According to Suhadi, 58 million out of 130 million hectares of forest in the country — Sumatra, Kalimantan, Sulawesi, Maluku and Papua islands — have been turned into palm oil plantations or gold and manganese mines.
“I don’t know the exact number of permits for the plantations and mining. But it’s more than 10,000,” he added.
In having avoided such fates, the hamlet serves as a correction tool for the local government.
“People living in Sui Utik show that indigenous people have a local wisdom, which can help them survive if it is preserved well,” said Agapitus from the Indigenous Peoples’ Alliance of the Archipelago (AMAN), an umbrella of indigenous communities in the country.
Development of ecotourism
The indigenous people’s effort in protecting their ancestral forests in Sui Utik has driven GreenIndonesia and AMAN to jointly develop an ecotourism initiative.
Besides the hamlet, the initiative involving six communities of indigenous people from across the country is also developed in other areas with indigenous communities such as Bali, East Nusa Tenggara, Jambi and Maluku.
Through the program, women weavers from all over Indonesia connect, share knowledge, and keep their traditions alive. The communities work with many local plants to create unique colors and pay close attention to maintaining the environment where the vegetation grows.
According to Yopie Basyarah, program manager at GreenIndonesia, the initiative aims to re-enliven the culture of the indigenous people.
“We try to develop everything purely coming from the indigenous people in Sui Utik. We don’t want to do things that we want, but we always ask the indigenous people about what they want,” he said.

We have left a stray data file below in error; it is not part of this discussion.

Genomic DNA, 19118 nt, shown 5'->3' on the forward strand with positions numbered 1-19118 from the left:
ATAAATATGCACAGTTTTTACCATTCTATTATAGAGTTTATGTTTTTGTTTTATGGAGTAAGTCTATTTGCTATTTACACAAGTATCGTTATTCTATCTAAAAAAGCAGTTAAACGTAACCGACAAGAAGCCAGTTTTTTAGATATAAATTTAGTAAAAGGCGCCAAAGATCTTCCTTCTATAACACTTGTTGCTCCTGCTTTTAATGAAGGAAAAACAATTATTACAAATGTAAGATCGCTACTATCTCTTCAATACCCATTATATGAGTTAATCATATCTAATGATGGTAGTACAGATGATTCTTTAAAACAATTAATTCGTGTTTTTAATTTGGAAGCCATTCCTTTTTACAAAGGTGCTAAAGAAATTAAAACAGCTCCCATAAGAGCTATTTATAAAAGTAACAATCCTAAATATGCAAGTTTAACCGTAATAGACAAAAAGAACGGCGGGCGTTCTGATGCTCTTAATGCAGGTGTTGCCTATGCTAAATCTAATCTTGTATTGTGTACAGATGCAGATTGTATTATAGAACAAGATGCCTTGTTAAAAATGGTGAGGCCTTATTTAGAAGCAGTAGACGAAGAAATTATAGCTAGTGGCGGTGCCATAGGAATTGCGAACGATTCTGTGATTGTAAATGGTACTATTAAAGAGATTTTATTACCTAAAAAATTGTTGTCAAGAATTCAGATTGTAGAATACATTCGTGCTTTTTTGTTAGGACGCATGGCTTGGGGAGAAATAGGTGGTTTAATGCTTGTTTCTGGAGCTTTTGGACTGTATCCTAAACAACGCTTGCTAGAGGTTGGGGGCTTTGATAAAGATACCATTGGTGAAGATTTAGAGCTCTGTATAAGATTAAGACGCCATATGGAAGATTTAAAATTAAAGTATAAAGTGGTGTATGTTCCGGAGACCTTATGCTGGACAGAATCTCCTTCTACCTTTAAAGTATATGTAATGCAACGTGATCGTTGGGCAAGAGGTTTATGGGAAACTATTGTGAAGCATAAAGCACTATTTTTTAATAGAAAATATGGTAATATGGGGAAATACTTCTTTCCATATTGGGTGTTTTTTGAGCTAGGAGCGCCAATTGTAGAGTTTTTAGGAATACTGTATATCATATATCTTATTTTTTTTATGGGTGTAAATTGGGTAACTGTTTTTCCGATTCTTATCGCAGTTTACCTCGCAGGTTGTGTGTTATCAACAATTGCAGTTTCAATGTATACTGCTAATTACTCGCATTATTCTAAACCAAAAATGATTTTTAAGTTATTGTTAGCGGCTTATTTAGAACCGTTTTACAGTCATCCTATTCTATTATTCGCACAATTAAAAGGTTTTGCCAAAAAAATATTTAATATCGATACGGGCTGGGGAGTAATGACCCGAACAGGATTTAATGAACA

In January, GreenIndonesia joined a tourism program held in Oslo, Norway, to introduce the initiative.
“We wanted to introduce Sui Utik hamlet to the world. What impressed us during the program was that so many people said that they wanted to visit Sui Utik,” he added.
Dozens of Norwegians have promised to visit the hamlet in June.
Support for the development of ecotourism in the hamlet also comes from the local Catholic Church.
“The initiative is in line with the indigenous people’s effort in making nature their best friend,” said Father Marchadius Markus Golo of St Martin Parish in Benua Martinus.
The community sees nature as something which cannot be separated from their Catholic faith, said Father Golo. Nearly all members of the indigenous community are Catholics.
“They see nature like they see the body and the blood of Christ. The land is like the body of Christ, and the water is like the blood,” he said.
The indigenous people have such way of seeing things because they view nature as something given for free by Almighty God. “This is their faith, and with this faith they have the commitment to protecting their ancestral forests,” he added.